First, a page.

“I just need to sleep.” The tears trickle down my chin. “Please, just let me sleep.”
I swallow the pills, and the world fades around me.
The boy is waiting for me. He holds out a hand.
“Am I dreaming?” I ask.
I fall to my knees, grateful. “Thank you!”
JUNE 5, 2018
Why I write.
* Sometimes I get bored.
* To stop the conversations playing around in my head.
* Because TV is too predictable
* Because I have something important to say.
* Everyone should have a hobby that uses the creative part of their brain.
* And I'm a mediocre artist.
* And music will wake the kids.
* Once you get started, it's almost impossible to stop.
* The characters you create are so much more real, more important than any character in any other book.
* I like to cry. It's soothing.
* I like to think that love is real.
* Every point of view is unique. Mine too.
* And every novel has a reader.
* I've been journaling since I was 13 years old.
* And sometimes the only moment of the day that I actually get to think straight is when I'm putting words on paper.
* Making stories not only entertains me, but it helps me work through my issues, helps me understand and appreciate the world around me more.
* I may never get published. I may never make a single buck, but that's okay. Because I do this for me. So I can be a healthier, happier version of myself. So the ugly parts of me can escape in ways that don't hurt the people I love (or hurts them less) and so the beautiful parts of me can come through. So I can accept and learn to love all of me, the ugly and the beautiful know that together, they make me complete.
JUNE 4, 2018
That was the warning. Men in all shapes, sizes, ages. Men were a thing to be feared and loved at the same time.
It wasn't a fear of rape, like so many mothers of daughters worry about at some point or another. Or even a fear of accidental pregnancy, because that could be taken care of. Fixed and forgotten.
It was a fear of dependency. Like a commandment carved into stone, we memorized it from an early age, "Thou shalt not become dependent on a man."
Like she had.
She never added that part, I did.
Following this rule was easier said than done. In high school, I was a hopeless romantic way, a nicer way of saying hormonal teenager. If a boy smiled at me, I was in love. If he spoke to me, I planned our wedding. But the commandment demanded that I focus time and energy on studying, not dating. At any rate, boys don't want a smart girl.
In college, the commandment kept me hyper-vigilant to any show of chivalry that might lead to unwanted expectations for more. I kept myself at a distance then despaired my own ignorance.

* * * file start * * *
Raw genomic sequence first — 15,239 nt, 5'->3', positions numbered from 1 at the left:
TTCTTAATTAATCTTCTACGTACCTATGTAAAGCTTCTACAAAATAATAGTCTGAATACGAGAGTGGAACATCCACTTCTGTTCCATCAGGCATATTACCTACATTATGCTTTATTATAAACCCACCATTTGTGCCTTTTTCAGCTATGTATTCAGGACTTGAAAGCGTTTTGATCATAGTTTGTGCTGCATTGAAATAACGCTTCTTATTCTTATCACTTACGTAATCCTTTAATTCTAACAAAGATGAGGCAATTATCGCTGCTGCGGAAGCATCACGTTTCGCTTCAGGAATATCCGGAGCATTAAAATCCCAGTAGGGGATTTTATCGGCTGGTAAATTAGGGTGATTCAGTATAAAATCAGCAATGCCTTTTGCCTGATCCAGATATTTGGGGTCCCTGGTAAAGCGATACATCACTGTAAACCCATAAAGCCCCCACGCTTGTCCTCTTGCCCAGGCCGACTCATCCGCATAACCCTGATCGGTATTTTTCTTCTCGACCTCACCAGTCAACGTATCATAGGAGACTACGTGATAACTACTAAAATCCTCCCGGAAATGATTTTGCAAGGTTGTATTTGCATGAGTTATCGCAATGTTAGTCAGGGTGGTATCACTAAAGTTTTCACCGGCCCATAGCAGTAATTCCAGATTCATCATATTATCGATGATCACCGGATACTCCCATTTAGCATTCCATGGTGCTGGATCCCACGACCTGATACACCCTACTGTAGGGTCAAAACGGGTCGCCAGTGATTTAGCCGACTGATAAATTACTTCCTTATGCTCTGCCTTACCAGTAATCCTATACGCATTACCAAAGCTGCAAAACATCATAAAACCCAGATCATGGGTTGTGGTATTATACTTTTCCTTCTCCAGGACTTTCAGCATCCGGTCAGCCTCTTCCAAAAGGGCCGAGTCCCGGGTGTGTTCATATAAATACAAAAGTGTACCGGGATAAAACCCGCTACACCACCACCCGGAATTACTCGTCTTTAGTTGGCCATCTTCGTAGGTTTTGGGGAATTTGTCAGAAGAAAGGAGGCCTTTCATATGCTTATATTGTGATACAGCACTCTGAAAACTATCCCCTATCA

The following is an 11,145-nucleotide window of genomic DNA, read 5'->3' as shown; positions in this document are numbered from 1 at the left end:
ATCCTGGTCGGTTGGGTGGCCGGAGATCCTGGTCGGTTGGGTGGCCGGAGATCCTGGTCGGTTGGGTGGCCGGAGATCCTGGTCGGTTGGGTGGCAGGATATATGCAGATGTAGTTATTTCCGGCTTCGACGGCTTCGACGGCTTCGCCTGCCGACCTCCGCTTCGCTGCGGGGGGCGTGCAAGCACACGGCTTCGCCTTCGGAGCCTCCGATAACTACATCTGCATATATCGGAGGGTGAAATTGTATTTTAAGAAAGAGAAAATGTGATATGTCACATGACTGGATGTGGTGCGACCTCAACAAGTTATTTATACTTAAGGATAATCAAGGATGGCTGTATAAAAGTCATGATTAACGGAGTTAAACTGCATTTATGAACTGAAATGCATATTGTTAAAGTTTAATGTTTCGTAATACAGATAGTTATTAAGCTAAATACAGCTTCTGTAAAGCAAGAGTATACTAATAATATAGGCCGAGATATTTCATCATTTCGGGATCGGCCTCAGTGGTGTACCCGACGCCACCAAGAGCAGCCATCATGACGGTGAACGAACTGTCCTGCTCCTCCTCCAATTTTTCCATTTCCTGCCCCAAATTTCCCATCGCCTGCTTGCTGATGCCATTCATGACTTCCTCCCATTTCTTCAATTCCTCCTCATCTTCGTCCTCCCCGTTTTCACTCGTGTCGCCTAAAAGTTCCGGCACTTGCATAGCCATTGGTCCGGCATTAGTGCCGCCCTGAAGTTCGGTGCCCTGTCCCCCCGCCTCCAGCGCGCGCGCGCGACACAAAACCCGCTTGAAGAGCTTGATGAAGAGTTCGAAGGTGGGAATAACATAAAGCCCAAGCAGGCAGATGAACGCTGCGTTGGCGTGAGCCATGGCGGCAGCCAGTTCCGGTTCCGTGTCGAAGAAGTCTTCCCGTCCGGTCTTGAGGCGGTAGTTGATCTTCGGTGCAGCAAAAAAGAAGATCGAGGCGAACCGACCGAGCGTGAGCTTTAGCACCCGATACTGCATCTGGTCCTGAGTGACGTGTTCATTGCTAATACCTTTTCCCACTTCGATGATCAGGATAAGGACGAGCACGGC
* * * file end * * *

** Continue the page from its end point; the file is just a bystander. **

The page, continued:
And when I fell, I fell hard. Into the arms of a boy destined never to grow up. A real life Peter Pan who only wanted the fun of a girlfriend but none of the commitment. I grew dependent, then clingy, then undesirable.
Then I was tossed.
"Thou shalt not become dependent on a man."
Because it only leads to hurt feelings.
The problem with the commandment, besides its inherent hetero-bias - my gay sister successfully avoided falling prey by instead becoming dependent on a woman - is that it demands other sacrifices I was unwilling to make.
Namely - never getting married.
Because marriage is essentially contracted dependence. Even if both partners make enough money to support themselves. Even if they are both perfectly healthy - physically and emotionally. Even if nothing ever goes wrong. They are still dependent on each other.
You find yourself depending on each other for things you never knew you would need.
You depend on the other to provide a listening ear when the day was unexpectedly difficult.
You depend on the other to take over with the children when they are driving you up a wall and you just want to hide in the shower for a few minutes.
You depend on them for a good laugh - that shared sense of humor that only long-term couples have.
For knowing that you're not alone, even when you feel completely alone.
And even if you've told yourself for years that you don't need a man, when the prospect of losing him hangs dark and heavy over you, your whole world starts slipping through your fingers, and you realize. You were dependent on him the whole time.
JUNE 3, 2018
Ping. Ping. Ping.
The Amber Alerts sounded simultaneously on every phone in the diner. Clark looked around, watching as his fellow patrons pulled out their cells and checked.
TWO CHILDREN MISSING - James Holmes, 7 - Jenny Holmes 7 - Last seen walking home from school at the intersection of NE Shady Lane and Flora - Call the TIPS hotline if you have any information.
Clark didn’t need to look at his phone to know what it said. He had the case file in front of him, and his sergeant breathing down his neck to solve the case and solve it fast.
“Two kids this year, Henderson.”
“Same everything.” Sarge took a gulp of his coffee, black. “Two days before Halloween, kid goes missing. No sign of foul play. No clues. Nothing. Then bam, on Halloween night, we find the body. Or what’s left of it.”
It’s the “what’s left of it” that churns Clark’s stomach. He stares at his own coffee, unable to bring it to his lips.
Sarge continues. “The clock is ticking. I want those kids home alive. And I want whoever’s been doing this stopped. This is the last year a kid goes missing on my watch.”
He snatches the case file from the table and tosses a handful of bills onto the table, then walks out. Two days. He’s got two days to find these kids and bring them home. He climbs into his car and backs out of the parking space. Damn parking lot is too crowded. Too many people know about Kate’s biscuits and gravy. Hell if he’s going to find a new place to eat.
He zips down the street toward the Holmes’s house. He’d have to interview the parents. Even though he knew they wouldn’t know anything. Waste of time. But standard procedure is standard procedure.